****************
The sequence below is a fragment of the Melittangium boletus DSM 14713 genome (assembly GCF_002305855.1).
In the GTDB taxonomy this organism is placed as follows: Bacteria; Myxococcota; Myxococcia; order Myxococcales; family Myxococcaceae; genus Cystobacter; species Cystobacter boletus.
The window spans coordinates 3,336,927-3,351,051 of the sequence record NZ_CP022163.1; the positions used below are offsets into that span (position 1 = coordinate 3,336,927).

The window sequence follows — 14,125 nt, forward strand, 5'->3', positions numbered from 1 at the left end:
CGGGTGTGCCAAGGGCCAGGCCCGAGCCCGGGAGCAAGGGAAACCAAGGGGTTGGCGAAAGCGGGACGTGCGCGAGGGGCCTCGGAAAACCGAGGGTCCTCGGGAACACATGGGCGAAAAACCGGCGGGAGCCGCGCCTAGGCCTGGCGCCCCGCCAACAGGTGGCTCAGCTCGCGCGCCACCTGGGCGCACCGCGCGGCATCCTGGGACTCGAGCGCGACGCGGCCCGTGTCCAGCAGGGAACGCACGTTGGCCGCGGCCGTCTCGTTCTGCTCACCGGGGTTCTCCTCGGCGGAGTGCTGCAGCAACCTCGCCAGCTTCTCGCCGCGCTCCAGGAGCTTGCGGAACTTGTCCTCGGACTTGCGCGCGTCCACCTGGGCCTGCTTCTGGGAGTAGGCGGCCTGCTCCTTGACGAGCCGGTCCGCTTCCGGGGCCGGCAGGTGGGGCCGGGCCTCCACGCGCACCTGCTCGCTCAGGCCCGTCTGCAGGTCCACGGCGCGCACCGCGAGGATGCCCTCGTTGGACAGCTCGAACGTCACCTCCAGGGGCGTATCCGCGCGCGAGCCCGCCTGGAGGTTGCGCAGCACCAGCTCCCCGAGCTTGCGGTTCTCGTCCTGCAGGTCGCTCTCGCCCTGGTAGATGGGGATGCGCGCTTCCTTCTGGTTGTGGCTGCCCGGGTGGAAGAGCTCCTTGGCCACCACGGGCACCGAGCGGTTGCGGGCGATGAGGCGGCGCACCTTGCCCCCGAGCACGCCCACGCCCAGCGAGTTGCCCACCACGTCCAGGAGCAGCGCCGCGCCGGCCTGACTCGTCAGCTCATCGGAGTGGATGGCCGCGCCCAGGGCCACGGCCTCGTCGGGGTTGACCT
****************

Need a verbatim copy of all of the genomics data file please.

The sequence below is a fragment of the Melittangium boletus DSM 14713 genome (assembly GCF_002305855.1).
In the GTDB taxonomy this organism is placed as follows: Bacteria; Myxococcota; Myxococcia; order Myxococcales; family Myxococcaceae; genus Cystobacter; species Cystobacter boletus.
The window spans coordinates 3,336,927-3,351,051 of the sequence record NZ_CP022163.1; the positions used below are offsets into that span (position 1 = coordinate 3,336,927).

The window sequence follows — 14,125 nt, forward strand, 5'->3', positions numbered from 1 at the left end:
CGGGTGTGCCAAGGGCCAGGCCCGAGCCCGGGAGCAAGGGAAACCAAGGGGTTGGCGAAAGCGGGACGTGCGCGAGGGGCCTCGGAAAACCGAGGGTCCTCGGGAACACATGGGCGAAAAACCGGCGGGAGCCGCGCCTAGGCCTGGCGCCCCGCCAACAGGTGGCTCAGCTCGCGCGCCACCTGGGCGCACCGCGCGGCATCCTGGGACTCGAGCGCGACGCGGCCCGTGTCCAGCAGGGAACGCACGTTGGCCGCGGCCGTCTCGTTCTGCTCACCGGGGTTCTCCTCGGCGGAGTGCTGCAGCAACCTCGCCAGCTTCTCGCCGCGCTCCAGGAGCTTGCGGAACTTGTCCTCGGACTTGCGCGCGTCCACCTGGGCCTGCTTCTGGGAGTAGGCGGCCTGCTCCTTGACGAGCCGGTCCGCTTCCGGGGCCGGCAGGTGGGGCCGGGCCTCCACGCGCACCTGCTCGCTCAGGCCCGTCTGCAGGTCCACGGCGCGCACCGCGAGGATGCCCTCGTTGGACAGCTCGAACGTCACCTCCAGGGGCGTATCCGCGCGCGAGCCCGCCTGGAGGTTGCGCAGCACCAGCTCCCCGAGCTTGCGGTTCTCGTCCTGCAGGTCGCTCTCGCCCTGGTAGATGGGGATGCGCGCTTCCTTCTGGTTGTGGCTGCCCGGGTGGAAGAGCTCCTTGGCCACCACGGGCACCGAGCGGTTGCGGGCGATGAGGCGGCGCACCTTGCCCCCGAGCACGCCCACGCCCAGCGAGTTGCCCACCACGTCCAGGAGCAGCGCCGCGCCGGCCTGACTCGTCAGCTCATCGGAGTGGATGGCCGCGCCCAGGGCCACGGCCTCGTCGGGGTTGACCT